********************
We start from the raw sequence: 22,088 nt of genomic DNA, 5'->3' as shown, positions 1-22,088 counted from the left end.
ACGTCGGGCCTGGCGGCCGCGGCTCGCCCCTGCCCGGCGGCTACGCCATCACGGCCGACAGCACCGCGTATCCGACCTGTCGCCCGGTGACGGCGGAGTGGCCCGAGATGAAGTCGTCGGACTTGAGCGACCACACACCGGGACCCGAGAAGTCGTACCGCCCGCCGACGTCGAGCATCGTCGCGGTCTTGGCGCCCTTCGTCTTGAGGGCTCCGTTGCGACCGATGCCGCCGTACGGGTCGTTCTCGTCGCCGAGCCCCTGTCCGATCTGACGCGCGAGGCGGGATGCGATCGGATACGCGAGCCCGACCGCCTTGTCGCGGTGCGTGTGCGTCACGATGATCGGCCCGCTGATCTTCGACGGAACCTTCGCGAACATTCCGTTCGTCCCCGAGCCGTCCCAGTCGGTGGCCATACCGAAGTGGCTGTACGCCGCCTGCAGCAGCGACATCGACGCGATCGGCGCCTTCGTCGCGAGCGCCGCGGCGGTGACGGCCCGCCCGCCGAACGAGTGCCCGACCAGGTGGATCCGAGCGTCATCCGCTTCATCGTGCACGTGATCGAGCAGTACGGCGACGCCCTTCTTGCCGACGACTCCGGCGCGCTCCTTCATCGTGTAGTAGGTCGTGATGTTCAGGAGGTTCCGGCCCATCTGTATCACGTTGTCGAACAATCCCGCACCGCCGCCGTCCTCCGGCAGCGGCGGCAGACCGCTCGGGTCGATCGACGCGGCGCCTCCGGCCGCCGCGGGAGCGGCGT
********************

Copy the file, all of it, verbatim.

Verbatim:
We start from the raw sequence: 22,088 nt of genomic DNA, 5'->3' as shown, positions 1-22,088 counted from the left end.
ACGTCGGGCCTGGCGGCCGCGGCTCGCCCCTGCCCGGCGGCTACGCCATCACGGCCGACAGCACCGCGTATCCGACCTGTCGCCCGGTGACGGCGGAGTGGCCCGAGATGAAGTCGTCGGACTTGAGCGACCACACACCGGGACCCGAGAAGTCGTACCGCCCGCCGACGTCGAGCATCGTCGCGGTCTTGGCGCCCTTCGTCTTGAGGGCTCCGTTGCGACCGATGCCGCCGTACGGGTCGTTCTCGTCGCCGAGCCCCTGTCCGATCTGACGCGCGAGGCGGGATGCGATCGGATACGCGAGCCCGACCGCCTTGTCGCGGTGCGTGTGCGTCACGATGATCGGCCCGCTGATCTTCGACGGAACCTTCGCGAACATTCCGTTCGTCCCCGAGCCGTCCCAGTCGGTGGCCATACCGAAGTGGCTGTACGCCGCCTGCAGCAGCGACATCGACGCGATCGGCGCCTTCGTCGCGAGCGCCGCGGCGGTGACGGCCCGCCCGCCGAACGAGTGCCCGACCAGGTGGATCCGAGCGTCATCCGCTTCATCGTGCACGTGATCGAGCAGTACGGCGACGCCCTTCTTGCCGACGACTCCGGCGCGCTCCTTCATCGTGTAGTAGGTCGTGATGTTCAGGAGGTTCCGGCCCATCTGTATCACGTTGTCGAACAATCCCGCACCGCCGCCGTCCTCCGGCAGCGGCGGCAGACCGCTCGGGTCGATCGACGCGGCGCCTCCGGCCGCCGCGGGAGCGGCGT